The Presidential Daily Brief


  1. Iran Nuclear Deal Seems Imminent

    It’s all over, apart from the centrifuges. Western officials are confident of closing a deal to curtail Iran’s nuclear-weapons capability and ease sanctions by Tuesday’s deadline. At issue are how many thousands — the U.S. had insisted just hundreds — of nuclear fuel-enriching centrifuges the Islamic Republic will be allowed to operate, and where. Even Israeli leader Benjamin Netanyahu, who risked his relationship with Obama to lobby Congress against a deal, has seemingly softened his stance. Timing is critical: Iran’s help could be instrumental in conquering ISIS and calming Yemen.

    CNN, WSJ (sub)

  2. Europe Shocked by Pilot’s Deadly Act

    After hearing horrific details of how Germanwings Flight 9525 and 150 onboard crashed into the French Alps on Tuesday, the world’s focus turned to co-pilot Andreas Lubitz, 27. Investigators believe he locked the captain out of the cockpit and deliberately crashed the A320. He reportedly also concealed treatment for depression and potentially career-disrupting vision problems. Some airlines quickly mandated two crew members in cockpits at all times, but Lufthansa, the budget airline’s owner, has yet to explain its apparently deadly psychological-screening failure.

    NYTCNN, France 24

  3. Real Madam Secretary Rates U.S. Economy

    She hopes for the best — while planning for the worst. America’s employment level has improved, but there’s been only “sputtering signs” of rising wages, U.S. Commerce Secretary Penny Pritzker tells OZY. And she warns that businesses are growing concerned over dark economic clouds looming in other parts of the world. Still, the swift-talking optimist is pushing to secure trade deals across Asia and enact comprehensive immigration reform — a “moral responsibility” that will likely add $1.4 trillion to the future U.S. economy.



  4. The Innocent Struggle After Imprisonment

    Since DNA identification became possible, Americans have discovered that the innocent were wrongly convicted more often than most could imagine, with exonerations reaching 126 in 2014. The problem those former convicts face is that authorities haven’t agreed on what to do with them. Many struggle to restart lives, but while parolees get counseling and other help, exonerees in some states get nothing, unless they sue or are favored by a legislative act. One Georgia exoneree is campaigning to change this, admitting that sometimes it seems he’d be better off behind bars.



  1. Scientology Struggles in the Internet Era

    It’s a secretive religion — some would say a cult — that hones a carefully crafted image. But as the Church’s secrets are increasingly divulged and disseminated across the Web, Scientology leaders struggle to combat the negative press. Membership rolls appear hugely exaggerated worldwide, and they’ve taken flak for promoting a reportedly abandoned building as a hub of worship, alleged baby-napping and accusations of harsh punishments and abuse. Next up is an HBO documentary, set to air March 29 and 30, that pulls the curtain back even further.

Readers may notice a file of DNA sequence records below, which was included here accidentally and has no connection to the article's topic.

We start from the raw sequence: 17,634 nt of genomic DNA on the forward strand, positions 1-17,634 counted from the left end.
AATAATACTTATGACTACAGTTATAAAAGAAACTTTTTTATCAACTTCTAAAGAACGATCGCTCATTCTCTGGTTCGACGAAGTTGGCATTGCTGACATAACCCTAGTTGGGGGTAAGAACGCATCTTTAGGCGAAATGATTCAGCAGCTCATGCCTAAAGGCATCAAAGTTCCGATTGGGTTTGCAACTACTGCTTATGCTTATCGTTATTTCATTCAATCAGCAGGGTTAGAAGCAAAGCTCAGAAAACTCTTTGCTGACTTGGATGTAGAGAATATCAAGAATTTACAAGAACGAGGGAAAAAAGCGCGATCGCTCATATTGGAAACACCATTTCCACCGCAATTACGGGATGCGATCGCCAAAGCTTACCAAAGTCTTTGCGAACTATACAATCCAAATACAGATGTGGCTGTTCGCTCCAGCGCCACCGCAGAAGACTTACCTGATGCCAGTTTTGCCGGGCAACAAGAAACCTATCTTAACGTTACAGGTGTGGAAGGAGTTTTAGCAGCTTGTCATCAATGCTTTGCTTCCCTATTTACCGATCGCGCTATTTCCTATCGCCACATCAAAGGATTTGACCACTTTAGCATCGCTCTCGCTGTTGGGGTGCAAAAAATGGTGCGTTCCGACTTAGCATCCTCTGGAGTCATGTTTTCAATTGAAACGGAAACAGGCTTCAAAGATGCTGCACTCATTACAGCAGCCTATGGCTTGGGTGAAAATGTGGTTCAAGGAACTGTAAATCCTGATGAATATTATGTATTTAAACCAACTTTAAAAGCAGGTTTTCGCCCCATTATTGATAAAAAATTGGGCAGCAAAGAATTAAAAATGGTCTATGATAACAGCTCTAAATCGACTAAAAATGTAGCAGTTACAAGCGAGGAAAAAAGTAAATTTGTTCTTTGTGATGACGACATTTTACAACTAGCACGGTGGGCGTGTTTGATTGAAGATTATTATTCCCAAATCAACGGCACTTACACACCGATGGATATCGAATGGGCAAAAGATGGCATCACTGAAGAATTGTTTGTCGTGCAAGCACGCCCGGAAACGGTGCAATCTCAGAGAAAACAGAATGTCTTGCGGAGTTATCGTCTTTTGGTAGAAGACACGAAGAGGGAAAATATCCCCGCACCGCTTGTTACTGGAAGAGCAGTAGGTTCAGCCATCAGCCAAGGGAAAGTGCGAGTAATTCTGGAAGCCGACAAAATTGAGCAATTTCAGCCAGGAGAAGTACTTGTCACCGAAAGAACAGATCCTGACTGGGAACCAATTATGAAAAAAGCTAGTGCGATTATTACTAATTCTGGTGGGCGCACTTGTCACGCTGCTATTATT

The Atlantic

  2. Jamaica Legalized It, but Rastas Still Fret

    Jah be praised! It’s finally legal for Rastafarians to smoke their sacramental “herb” at home. But some contemplative members of the unique faith worry about the implications of their government deciding who is or isn’t yearning for Zion. And after decades of legal struggles, the dread-adorned disciples feel entitled to the financial benefits of any emerging ganja-growing industry, with Bob Marley’s estate already having developed its own “Marley Natural” brand and one academic speculating, “Maybe everyone will become Rasta now.” 

    Roads and Kingdoms

  3. New Allergy Tech Might Cheat Death

    EpiPens save lives — if they’re handy. People with severe allergies don’t have much hope for a cure, but technology can help them survive. The new Veta case holds the epinephrine-injector pen and links wirelessly with a smartphone app that beeps when the case is left, say, at home. It also monitors ambient air to keep the lifesaving medication at the right temperature, and calls for medical assistance when an attack seems imminent. This and other advances may help those with anaphylactic allergies breathe a little easier. 


  4. In a Near-Dead Bay, Oysters Proliferate

    They’ve got a new row to hoe. The waters of Maryland’s Chesapeake Bay are so overfished and polluted that the state has legalized oyster farming, long resisted by watermen as a threat to their way of life. Unlike farmed fish, these domesticated bivalves improve water quality by filtering nitrogen. Maryland’s seafood industry is already healthier, sending farmed oysters across America and putting the state in the fast lane of global aquaculture, which outweighed beef production in 2011. Some dredgers have even started raking in the farm-fresh profits.


  5. One Race Aims to Resuscitate Kayaking

    It could save the sport — if it doesn’t kill its competitors. Quebec’s Whitewater Grand Prix is too dangerous to draw sponsors and too remote for many spectators. One wrong shift and the Mistassini River rapids can polish off a paddler within seconds. But GoPro cameras there have captured some of the Web’s most popular whitewater footage, and kayakers hope sponsorships will chase that fame. Whitewater kayaking peaked more than a decade ago, but if the carnage is tolerable, it might find new life in these churning, icy waters.